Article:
(7) Common Tern Nesting: In consultation with DEC and the U.S. Army Corps of Engineers, this HIP was constructed in 2009 and expanded in 2010 to create and enhance nesting sites for common tern—a threatened species in New York State—at four locations on the Buffalo Harbor breakwall. The work consisted of anchoring steel enclosures at the highest elevations of the breakwater sites, adding gravel-nesting substrate, removing vegetation, installing  perimeter fencing, and in the first year only the deployment of a tern-nesting barge. With occasional exceptions due to predation, these sites have been very successful, although an unusually severe storm in late 2019 has disrupted one of the sites by destroying the USACE’s in-progress refurbishment work. Contingency planning for tern nesting at another site in 2020 is ongoing.

(8) Installation of Fish Habitat/Attraction Structures: Since the bottom of the Niagara River provides limited cover for fish, this HIP included prototype designs for large-object (boulder) cover in selected areas along the bottom of the upper Niagara River where fish can find shelter from water velocity, and be able to forage. Among the species that are benefiting are muskellunge, northern pike, walleye, and largemouth and smallmouth bass. Construction at four sites was completed in 2009, although the structure at the shallowest site is no longer viable due to damage by ice.  NYPA has completed the four non-consecutive years of diving/video monitoring that had been committed to, and the ESC accepted NYPA’s proposal to discontinue further activities related to this HIP. It should be noted, however, the remaining structures have served as prototypes for additional fish attraction structure installations by others under the Habitat Enhancement and Restoration Fund.

 

Recreation Enhancement Projects

NYPA, in cooperation with OPRHP, has implemented the following recreation projects within, or in the vicinity of, the Niagara Project boundary. NYPA has spent millions of dollars on these capital improvements to enhance public access to the river in the area of the project, including additional parking for anglers and others; to expand public use opportunities; and to enhance the experience of visitors to the Niagara Project area.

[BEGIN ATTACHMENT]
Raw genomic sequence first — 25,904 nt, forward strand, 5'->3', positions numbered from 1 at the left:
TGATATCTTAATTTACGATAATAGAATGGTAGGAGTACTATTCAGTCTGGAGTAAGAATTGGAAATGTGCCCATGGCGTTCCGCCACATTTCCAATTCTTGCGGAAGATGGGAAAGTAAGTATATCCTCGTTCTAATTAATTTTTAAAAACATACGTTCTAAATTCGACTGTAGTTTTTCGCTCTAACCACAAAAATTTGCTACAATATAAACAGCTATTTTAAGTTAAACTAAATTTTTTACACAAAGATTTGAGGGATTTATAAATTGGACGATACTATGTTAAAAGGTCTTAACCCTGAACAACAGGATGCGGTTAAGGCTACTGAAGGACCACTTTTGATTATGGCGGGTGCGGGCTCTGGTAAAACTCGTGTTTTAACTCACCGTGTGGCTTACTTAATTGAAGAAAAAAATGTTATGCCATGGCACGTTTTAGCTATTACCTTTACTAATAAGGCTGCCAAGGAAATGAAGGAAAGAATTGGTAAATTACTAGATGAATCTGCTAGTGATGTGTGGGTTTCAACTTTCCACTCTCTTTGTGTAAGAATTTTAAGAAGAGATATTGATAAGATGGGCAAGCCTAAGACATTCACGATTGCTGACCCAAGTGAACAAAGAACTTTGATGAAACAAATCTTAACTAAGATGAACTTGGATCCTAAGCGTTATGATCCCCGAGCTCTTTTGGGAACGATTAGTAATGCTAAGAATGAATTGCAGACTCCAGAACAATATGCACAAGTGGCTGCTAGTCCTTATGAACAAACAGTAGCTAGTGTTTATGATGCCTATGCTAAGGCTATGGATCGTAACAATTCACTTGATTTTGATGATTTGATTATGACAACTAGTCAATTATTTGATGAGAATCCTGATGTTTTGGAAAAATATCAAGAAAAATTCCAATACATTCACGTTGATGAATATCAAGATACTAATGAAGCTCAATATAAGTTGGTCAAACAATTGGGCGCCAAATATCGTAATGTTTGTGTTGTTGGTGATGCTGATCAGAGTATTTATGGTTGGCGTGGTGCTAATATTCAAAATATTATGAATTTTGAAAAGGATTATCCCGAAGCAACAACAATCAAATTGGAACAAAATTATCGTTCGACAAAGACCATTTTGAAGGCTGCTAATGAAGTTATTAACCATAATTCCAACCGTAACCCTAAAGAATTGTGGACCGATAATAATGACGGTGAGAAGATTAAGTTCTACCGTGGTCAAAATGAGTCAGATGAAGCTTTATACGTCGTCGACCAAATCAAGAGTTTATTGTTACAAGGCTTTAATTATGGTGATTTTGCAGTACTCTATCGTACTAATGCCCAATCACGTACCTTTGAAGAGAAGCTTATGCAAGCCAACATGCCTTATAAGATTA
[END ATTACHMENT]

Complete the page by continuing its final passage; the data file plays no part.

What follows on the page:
Projects installed directly at NYPA Niagara Project facilities include:

(1)   Upper Mountain Trail, Stairway and Parking Lot development;

(2)   Robert Moses Fishing Pier Parking and access enhancements;

(3)   Upper Niagara Intake Structure and Observation site parking, fishing, and landscaping improvements.

 


Projects installed by NYPA in cooperation with OPRHP (or vice versa) in the vicinity of the Niagara Project, include:

(1)   Reservoir State Park

(2)   Niagara River Gorge Trail improvements

(3)   Earl W. Brydges Artpark improvements

(4)   Upper and Lower Whirlpool Overlooks

(5)   Schoellkopf Site Overlook

(6)   Great Gorge Railway Trail Stone Stairway

(7)   Fishing Access Stairs to the Lower Niagara River

Settlement Agreements/Partners:

For Host Communities Fund skip to page 117 of the PDF document: Niagara-Power-Project-Relicensing-Settlements

For Buffalo & Erie skip to page 277 of the PDF document: Niagara-Power-Project-Relicensing-Settlements

Information to be posted soon

For Niagara University skip to page 246 of the PDF document: Niagara-Power-Project-Relicensing-Settlements

For Tuscarora Nation skip to pages 33/34 and again at page 144 of the PDF document: Niagara-Power-Project-Relicensing-Settlements